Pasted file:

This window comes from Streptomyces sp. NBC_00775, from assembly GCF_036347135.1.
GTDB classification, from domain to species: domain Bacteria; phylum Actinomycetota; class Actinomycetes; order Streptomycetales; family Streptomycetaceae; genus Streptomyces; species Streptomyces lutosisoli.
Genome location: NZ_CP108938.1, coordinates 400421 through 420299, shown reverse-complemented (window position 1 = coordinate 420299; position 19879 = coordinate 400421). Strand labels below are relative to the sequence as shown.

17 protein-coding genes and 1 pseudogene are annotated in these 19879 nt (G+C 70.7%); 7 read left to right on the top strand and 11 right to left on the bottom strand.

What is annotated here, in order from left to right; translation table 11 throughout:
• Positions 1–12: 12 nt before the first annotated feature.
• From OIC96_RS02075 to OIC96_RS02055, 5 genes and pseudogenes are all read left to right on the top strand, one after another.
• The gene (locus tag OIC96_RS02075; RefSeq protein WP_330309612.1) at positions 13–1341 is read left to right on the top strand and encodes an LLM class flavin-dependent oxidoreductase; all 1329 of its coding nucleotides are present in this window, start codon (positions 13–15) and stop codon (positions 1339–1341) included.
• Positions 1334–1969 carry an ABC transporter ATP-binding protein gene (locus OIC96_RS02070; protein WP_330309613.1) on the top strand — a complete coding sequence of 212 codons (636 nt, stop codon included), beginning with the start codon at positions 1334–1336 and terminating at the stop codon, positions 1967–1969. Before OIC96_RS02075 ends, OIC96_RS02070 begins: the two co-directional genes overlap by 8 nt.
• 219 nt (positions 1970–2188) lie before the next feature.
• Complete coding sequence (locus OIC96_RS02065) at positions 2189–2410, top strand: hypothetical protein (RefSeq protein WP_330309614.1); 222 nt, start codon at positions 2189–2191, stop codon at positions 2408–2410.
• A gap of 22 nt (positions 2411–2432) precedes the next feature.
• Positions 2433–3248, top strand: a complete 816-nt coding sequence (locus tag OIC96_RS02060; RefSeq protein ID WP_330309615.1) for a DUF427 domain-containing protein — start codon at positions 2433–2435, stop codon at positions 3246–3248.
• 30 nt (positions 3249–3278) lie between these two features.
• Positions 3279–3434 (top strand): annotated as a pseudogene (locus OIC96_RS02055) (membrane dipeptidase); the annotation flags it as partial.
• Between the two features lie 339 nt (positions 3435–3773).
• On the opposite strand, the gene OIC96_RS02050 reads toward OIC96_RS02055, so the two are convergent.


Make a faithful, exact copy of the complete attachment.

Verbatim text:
This window comes from Streptomyces sp. NBC_00775, from assembly GCF_036347135.1.
GTDB classification, from domain to species: domain Bacteria; phylum Actinomycetota; class Actinomycetes; order Streptomycetales; family Streptomycetaceae; genus Streptomyces; species Streptomyces lutosisoli.
Genome location: NZ_CP108938.1, coordinates 400421 through 420299, shown reverse-complemented (window position 1 = coordinate 420299; position 19879 = coordinate 400421). Strand labels below are relative to the sequence as shown.

17 protein-coding genes and 1 pseudogene are annotated in these 19879 nt (G+C 70.7%); 7 read left to right on the top strand and 11 right to left on the bottom strand.

What is annotated here, in order from left to right; translation table 11 throughout:
• Positions 1–12: 12 nt before the first annotated feature.
• From OIC96_RS02075 to OIC96_RS02055, 5 genes and pseudogenes are all read left to right on the top strand, one after another.
• The gene (locus tag OIC96_RS02075; RefSeq protein WP_330309612.1) at positions 13–1341 is read left to right on the top strand and encodes an LLM class flavin-dependent oxidoreductase; all 1329 of its coding nucleotides are present in this window, start codon (positions 13–15) and stop codon (positions 1339–1341) included.
• Positions 1334–1969 carry an ABC transporter ATP-binding protein gene (locus OIC96_RS02070; protein WP_330309613.1) on the top strand — a complete coding sequence of 212 codons (636 nt, stop codon included), beginning with the start codon at positions 1334–1336 and terminating at the stop codon, positions 1967–1969. Before OIC96_RS02075 ends, OIC96_RS02070 begins: the two co-directional genes overlap by 8 nt.
• 219 nt (positions 1970–2188) lie before the next feature.
• Complete coding sequence (locus OIC96_RS02065) at positions 2189–2410, top strand: hypothetical protein (RefSeq protein WP_330309614.1); 222 nt, start codon at positions 2189–2191, stop codon at positions 2408–2410.
• A gap of 22 nt (positions 2411–2432) precedes the next feature.
• Positions 2433–3248, top strand: a complete 816-nt coding sequence (locus tag OIC96_RS02060; RefSeq protein ID WP_330309615.1) for a DUF427 domain-containing protein — start codon at positions 2433–2435, stop codon at positions 3246–3248.
• 30 nt (positions 3249–3278) lie between these two features.
• Positions 3279–3434 (top strand): annotated as a pseudogene (locus OIC96_RS02055) (membrane dipeptidase); the annotation flags it as partial.
• Between the two features lie 339 nt (positions 3435–3773).
• On the opposite strand, the gene OIC96_RS02050 reads toward OIC96_RS02055, so the two are convergent.